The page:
In Australia, freedom of panorama is dealt with in the federal Copyright Act 1968, sections 65 to 68. Section 65 provides: "The copyright in a work ... that is situated, otherwise than temporarily, in a public place, or in premises open to the public, is not infringed by the making of a painting, drawing, engraving or photograph of the work or by the inclusion of the work in a cinematograph film or in a television broadcast". This applies to any "artistic work" as defined in paragraph (c) of section 10: a "work of artistic craftsmanship" (but not a circuit layout).
Section 66 of the Act provides exceptions to copyright infringement for photos and depictions of buildings and models of buildings.
Section 32.2(1) of the Copyright Act (Canada) states the following:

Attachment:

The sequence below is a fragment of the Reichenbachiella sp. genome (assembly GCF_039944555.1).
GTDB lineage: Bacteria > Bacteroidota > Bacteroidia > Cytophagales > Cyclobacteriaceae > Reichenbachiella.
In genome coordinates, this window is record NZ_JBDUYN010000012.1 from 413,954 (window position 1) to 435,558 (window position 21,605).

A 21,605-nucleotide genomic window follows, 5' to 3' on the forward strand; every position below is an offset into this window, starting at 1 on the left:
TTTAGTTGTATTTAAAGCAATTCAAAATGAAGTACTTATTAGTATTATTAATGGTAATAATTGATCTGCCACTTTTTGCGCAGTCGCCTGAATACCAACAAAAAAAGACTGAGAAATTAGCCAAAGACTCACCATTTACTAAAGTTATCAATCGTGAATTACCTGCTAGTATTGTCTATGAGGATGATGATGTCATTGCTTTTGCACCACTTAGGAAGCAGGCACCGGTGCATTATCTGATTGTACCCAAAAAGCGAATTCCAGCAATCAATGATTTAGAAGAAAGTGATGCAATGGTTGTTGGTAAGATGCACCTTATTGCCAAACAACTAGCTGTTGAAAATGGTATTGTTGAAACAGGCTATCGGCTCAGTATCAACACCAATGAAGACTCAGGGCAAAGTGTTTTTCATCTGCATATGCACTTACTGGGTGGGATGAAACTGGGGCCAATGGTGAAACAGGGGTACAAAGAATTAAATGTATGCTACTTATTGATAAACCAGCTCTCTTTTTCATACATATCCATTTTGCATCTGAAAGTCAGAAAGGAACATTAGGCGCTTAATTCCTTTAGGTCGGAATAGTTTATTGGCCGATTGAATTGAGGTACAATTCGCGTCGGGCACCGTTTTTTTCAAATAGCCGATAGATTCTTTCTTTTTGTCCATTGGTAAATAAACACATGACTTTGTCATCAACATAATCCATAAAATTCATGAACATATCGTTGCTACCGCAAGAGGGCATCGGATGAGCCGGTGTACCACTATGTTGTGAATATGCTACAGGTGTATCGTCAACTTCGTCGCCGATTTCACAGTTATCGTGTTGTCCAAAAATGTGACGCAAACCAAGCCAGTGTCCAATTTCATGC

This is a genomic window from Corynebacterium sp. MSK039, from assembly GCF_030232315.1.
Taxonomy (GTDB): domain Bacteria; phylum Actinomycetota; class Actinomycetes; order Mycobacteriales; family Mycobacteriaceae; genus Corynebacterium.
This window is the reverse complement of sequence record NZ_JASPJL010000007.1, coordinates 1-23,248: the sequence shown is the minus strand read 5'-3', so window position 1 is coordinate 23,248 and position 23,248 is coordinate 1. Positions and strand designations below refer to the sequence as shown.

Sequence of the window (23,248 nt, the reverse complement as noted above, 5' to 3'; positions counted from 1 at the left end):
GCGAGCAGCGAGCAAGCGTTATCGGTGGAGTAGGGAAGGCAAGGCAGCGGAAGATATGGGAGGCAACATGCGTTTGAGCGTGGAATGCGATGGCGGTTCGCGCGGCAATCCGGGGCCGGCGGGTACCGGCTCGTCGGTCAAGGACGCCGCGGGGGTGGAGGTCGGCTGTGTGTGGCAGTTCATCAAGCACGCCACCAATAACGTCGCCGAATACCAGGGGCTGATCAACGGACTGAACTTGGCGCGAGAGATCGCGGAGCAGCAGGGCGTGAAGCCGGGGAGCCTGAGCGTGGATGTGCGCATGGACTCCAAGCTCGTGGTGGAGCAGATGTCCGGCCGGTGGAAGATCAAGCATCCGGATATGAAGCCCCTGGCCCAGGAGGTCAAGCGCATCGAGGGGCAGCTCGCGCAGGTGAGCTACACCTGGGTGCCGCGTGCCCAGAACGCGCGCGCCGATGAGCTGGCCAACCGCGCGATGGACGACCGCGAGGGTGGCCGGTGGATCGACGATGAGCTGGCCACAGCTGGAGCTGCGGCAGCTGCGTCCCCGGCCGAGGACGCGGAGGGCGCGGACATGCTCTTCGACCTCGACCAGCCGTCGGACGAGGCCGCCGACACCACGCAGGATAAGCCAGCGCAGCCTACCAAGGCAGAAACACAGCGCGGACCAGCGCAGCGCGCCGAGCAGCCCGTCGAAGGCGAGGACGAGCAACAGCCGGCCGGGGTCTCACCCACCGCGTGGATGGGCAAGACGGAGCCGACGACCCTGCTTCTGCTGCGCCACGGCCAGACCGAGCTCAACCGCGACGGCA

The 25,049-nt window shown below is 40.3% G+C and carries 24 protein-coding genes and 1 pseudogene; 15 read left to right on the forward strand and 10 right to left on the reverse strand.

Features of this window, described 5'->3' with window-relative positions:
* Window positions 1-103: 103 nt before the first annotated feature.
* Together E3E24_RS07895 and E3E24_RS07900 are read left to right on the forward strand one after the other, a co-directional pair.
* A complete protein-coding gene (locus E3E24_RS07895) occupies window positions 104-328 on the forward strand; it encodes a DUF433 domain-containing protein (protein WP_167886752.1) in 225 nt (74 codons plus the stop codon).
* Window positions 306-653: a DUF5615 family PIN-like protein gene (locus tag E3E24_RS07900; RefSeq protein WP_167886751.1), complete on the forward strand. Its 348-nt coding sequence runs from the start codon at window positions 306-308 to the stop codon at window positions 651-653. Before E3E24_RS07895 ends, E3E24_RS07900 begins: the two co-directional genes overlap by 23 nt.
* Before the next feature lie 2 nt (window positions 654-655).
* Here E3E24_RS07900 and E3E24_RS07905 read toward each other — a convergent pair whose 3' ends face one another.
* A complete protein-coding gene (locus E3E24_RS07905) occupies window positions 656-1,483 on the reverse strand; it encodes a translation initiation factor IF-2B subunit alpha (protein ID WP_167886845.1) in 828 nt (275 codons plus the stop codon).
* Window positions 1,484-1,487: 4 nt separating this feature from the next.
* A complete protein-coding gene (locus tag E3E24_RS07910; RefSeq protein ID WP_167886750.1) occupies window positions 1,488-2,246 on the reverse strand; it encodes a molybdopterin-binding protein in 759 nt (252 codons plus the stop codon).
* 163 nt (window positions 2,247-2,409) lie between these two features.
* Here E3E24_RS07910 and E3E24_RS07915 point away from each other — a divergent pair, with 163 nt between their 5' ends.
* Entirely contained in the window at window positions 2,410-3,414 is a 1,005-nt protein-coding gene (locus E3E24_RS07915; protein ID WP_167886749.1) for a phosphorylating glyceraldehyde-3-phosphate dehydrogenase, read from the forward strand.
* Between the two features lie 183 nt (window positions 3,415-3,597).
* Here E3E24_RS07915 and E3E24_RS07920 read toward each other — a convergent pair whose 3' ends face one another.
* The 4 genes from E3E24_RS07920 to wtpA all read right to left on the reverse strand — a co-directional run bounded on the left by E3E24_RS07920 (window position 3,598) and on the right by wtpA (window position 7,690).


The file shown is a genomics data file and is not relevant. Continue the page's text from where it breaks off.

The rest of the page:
It is not an infringement of copyright
The Copyright Act also provides specific protection for the incidental inclusion of another work seen in the background of a photo. Photos that "incidentally and not deliberately" include another work do not infringe copyright.
United States copyright law contains the following provision:
The copyright in an architectural work that has been constructed does not include the right to prevent the making, distributing, or public display of pictures, paintings, photographs, or other pictorial representations of the work, if the building in which the work is embodied is located in or ordinarily visible from a public place.
The definition of "architectural work" is a building, which is defined as "humanly habitable structures that are intended to be both permanent and stationary, such as houses and office buildings, and other permanent and stationary structures designed for human occupancy, including but not limited to churches, museums, gazebos, and garden pavilions". This freedom of panorama for buildings does not apply to art, however.